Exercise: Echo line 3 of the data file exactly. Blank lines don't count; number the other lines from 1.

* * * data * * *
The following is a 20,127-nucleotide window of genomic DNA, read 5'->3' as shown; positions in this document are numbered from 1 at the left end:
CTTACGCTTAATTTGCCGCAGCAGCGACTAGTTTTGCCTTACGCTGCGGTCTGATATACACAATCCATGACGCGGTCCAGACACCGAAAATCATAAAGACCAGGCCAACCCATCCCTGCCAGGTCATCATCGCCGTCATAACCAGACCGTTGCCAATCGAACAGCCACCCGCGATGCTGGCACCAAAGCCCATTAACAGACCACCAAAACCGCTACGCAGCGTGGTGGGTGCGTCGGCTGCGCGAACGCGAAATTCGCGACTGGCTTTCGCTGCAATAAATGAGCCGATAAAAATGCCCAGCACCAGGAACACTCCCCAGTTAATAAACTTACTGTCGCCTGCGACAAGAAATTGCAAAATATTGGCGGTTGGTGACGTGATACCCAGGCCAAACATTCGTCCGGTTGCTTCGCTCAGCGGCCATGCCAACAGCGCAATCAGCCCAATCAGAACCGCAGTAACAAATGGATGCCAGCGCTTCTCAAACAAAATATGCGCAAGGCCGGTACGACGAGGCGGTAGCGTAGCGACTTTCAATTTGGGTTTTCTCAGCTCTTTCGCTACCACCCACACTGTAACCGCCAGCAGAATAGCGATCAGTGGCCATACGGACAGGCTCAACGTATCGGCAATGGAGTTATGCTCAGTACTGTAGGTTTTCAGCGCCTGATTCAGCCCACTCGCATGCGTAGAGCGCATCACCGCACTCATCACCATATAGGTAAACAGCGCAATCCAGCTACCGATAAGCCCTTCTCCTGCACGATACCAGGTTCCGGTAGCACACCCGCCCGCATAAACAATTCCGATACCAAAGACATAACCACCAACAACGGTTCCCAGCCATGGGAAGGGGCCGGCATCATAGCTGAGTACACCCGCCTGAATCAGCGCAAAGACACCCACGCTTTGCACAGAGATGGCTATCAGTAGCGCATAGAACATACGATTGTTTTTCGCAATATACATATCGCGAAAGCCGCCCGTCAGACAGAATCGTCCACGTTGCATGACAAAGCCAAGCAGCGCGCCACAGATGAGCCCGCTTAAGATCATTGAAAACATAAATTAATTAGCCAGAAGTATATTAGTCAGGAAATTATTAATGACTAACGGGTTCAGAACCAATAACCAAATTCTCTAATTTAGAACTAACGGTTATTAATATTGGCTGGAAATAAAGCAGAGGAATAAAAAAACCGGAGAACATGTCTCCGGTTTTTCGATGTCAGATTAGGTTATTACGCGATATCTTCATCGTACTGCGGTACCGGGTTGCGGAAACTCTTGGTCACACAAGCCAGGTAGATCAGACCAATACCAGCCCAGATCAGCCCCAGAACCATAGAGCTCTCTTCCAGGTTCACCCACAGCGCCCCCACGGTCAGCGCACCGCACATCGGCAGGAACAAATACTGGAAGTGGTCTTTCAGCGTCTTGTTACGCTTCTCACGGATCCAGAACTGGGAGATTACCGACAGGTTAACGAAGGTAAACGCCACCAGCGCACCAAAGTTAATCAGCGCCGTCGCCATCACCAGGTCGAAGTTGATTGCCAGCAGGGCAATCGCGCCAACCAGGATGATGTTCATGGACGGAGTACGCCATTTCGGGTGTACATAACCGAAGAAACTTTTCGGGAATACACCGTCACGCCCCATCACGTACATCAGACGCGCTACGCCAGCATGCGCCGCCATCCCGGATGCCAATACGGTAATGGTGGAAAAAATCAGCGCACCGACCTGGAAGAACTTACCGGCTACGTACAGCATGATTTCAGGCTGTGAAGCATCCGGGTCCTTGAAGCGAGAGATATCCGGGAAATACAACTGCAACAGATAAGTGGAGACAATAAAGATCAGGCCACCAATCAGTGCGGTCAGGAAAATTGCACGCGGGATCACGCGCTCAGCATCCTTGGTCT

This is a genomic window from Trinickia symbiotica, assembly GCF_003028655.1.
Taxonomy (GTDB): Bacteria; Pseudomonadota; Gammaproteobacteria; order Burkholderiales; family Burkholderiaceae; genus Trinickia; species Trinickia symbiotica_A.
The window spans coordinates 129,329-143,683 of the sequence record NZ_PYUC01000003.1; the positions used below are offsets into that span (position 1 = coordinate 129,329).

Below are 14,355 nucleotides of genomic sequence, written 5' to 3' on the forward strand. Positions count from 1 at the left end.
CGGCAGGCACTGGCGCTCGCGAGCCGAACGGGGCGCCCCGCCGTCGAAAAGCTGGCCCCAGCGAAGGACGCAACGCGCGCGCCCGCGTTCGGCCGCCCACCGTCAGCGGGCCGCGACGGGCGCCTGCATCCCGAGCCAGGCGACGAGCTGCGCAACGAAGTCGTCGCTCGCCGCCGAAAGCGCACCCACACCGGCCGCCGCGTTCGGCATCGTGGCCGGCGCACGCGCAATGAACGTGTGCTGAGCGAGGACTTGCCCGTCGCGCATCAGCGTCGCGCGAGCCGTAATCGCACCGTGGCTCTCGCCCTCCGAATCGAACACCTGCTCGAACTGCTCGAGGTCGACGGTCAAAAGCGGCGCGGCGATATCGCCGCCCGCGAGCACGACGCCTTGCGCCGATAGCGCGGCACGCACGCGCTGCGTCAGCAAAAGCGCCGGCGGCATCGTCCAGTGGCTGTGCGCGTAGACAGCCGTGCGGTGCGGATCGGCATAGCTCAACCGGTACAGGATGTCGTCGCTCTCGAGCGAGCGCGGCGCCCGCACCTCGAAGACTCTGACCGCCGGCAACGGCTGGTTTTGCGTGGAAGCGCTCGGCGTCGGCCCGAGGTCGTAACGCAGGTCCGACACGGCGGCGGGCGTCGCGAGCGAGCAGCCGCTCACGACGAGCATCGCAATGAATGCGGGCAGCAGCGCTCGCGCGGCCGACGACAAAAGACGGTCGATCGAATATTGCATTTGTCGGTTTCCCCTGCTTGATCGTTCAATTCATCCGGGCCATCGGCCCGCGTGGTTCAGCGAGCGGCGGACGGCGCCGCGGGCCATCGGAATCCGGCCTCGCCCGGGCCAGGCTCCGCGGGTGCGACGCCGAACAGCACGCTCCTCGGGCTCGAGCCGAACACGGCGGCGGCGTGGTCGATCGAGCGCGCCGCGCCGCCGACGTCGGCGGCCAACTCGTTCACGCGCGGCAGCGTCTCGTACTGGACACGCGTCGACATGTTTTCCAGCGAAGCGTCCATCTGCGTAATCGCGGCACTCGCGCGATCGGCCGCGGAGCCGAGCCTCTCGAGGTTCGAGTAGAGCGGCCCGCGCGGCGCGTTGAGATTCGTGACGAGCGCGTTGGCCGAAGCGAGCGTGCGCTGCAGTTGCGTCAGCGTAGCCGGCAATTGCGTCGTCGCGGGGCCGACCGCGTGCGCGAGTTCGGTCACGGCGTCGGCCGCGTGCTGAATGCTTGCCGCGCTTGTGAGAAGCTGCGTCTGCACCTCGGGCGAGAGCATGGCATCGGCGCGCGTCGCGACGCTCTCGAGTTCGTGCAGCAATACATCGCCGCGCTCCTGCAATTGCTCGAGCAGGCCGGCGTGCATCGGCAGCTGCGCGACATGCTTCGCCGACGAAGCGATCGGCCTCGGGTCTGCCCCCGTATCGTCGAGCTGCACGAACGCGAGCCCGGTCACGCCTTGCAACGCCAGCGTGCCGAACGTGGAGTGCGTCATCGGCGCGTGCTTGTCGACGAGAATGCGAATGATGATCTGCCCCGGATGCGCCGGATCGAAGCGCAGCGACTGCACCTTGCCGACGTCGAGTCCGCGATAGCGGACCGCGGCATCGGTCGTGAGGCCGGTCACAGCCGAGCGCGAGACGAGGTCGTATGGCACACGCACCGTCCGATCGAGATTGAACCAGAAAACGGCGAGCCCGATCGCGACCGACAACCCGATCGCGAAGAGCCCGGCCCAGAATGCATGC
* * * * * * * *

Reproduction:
This is a genomic window from Trinickia symbiotica, assembly GCF_003028655.1.